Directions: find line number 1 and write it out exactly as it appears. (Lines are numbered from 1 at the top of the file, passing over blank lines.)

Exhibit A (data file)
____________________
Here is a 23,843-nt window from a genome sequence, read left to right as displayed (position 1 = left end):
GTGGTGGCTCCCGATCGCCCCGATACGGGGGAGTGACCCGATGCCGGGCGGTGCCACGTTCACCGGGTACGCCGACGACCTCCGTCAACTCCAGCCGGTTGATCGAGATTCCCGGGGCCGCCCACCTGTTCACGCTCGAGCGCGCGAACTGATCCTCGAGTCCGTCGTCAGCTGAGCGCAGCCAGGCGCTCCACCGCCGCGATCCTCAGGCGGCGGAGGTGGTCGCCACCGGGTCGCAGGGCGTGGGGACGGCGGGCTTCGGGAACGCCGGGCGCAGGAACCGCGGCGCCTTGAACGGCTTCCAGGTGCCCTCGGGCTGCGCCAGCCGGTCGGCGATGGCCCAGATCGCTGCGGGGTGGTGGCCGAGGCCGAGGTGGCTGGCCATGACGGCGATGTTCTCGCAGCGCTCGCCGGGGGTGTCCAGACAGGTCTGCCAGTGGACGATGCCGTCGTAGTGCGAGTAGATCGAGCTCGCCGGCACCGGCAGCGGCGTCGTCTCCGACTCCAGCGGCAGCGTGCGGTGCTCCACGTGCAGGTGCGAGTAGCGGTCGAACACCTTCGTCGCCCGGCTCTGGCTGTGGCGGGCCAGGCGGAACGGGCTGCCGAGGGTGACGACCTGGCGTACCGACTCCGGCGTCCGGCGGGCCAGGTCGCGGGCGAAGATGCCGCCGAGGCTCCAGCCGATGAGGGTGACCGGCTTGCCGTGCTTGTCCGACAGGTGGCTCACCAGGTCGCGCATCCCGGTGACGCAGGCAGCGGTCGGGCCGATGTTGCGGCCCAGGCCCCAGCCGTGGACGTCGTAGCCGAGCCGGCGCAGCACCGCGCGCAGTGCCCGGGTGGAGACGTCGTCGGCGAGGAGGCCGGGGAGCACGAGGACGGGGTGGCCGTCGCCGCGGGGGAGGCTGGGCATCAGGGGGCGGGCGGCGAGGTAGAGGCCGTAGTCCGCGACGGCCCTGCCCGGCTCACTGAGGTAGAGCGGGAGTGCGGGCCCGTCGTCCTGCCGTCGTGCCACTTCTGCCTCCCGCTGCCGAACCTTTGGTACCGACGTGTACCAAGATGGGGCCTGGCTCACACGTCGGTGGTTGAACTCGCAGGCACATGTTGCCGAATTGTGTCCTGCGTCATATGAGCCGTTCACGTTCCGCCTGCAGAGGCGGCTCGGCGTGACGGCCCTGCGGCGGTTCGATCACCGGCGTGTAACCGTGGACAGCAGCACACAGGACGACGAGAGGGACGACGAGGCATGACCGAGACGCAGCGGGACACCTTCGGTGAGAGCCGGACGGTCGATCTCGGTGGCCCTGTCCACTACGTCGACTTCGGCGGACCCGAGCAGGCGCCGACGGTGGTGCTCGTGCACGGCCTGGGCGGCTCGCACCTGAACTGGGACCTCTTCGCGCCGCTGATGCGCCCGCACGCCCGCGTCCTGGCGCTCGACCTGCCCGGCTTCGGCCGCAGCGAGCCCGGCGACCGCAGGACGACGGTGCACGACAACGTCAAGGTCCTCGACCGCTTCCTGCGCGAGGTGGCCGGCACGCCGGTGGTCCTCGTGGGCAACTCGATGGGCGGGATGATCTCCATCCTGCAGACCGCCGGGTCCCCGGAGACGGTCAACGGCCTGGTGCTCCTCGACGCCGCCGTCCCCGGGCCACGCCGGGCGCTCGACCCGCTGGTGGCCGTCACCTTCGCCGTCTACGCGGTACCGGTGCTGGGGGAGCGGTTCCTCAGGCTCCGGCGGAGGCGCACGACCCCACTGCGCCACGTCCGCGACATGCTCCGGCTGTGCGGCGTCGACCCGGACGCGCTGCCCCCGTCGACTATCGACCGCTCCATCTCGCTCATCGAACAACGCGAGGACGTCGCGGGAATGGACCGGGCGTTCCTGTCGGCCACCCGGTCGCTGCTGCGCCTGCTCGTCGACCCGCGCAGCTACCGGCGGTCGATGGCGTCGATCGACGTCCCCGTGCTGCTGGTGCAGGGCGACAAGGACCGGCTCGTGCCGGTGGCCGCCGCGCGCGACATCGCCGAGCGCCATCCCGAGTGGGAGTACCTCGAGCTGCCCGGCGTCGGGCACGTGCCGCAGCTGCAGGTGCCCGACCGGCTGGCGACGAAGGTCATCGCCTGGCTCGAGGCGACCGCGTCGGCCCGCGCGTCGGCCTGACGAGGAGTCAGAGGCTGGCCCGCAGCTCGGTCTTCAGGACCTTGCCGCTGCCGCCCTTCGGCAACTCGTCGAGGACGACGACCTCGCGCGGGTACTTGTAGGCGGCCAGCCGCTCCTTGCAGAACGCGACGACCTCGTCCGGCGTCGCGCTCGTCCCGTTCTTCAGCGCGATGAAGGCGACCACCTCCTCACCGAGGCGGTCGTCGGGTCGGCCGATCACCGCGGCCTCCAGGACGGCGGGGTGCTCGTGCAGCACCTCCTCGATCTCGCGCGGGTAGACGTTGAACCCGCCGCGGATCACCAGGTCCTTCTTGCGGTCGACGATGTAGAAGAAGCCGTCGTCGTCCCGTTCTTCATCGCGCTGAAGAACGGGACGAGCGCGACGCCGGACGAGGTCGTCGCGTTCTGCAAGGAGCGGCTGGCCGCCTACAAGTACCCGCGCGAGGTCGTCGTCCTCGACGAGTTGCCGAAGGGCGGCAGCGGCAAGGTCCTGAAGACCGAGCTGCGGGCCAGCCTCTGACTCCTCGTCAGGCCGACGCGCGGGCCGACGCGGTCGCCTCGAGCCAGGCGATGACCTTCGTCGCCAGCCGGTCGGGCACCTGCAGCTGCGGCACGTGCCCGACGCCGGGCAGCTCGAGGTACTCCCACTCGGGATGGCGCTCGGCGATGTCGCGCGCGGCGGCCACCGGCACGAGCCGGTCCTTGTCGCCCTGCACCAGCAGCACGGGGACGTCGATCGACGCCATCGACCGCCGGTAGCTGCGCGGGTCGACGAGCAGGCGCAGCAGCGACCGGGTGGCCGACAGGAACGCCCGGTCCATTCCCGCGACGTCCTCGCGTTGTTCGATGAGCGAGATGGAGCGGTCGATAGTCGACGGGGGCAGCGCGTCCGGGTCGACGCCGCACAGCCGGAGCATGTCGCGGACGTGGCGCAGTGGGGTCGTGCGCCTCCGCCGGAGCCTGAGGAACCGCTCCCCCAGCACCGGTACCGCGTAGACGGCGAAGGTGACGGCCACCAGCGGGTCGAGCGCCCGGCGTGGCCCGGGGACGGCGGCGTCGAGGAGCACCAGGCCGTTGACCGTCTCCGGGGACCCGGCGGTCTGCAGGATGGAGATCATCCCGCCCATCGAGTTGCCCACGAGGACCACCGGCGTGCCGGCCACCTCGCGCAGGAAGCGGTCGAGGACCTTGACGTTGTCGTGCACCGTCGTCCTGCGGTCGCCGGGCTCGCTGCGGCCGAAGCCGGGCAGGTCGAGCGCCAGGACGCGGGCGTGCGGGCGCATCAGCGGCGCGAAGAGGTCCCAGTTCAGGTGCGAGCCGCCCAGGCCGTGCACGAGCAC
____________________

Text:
Here is a 23,843-nt window from a genome sequence, read left to right as displayed (position 1 = left end):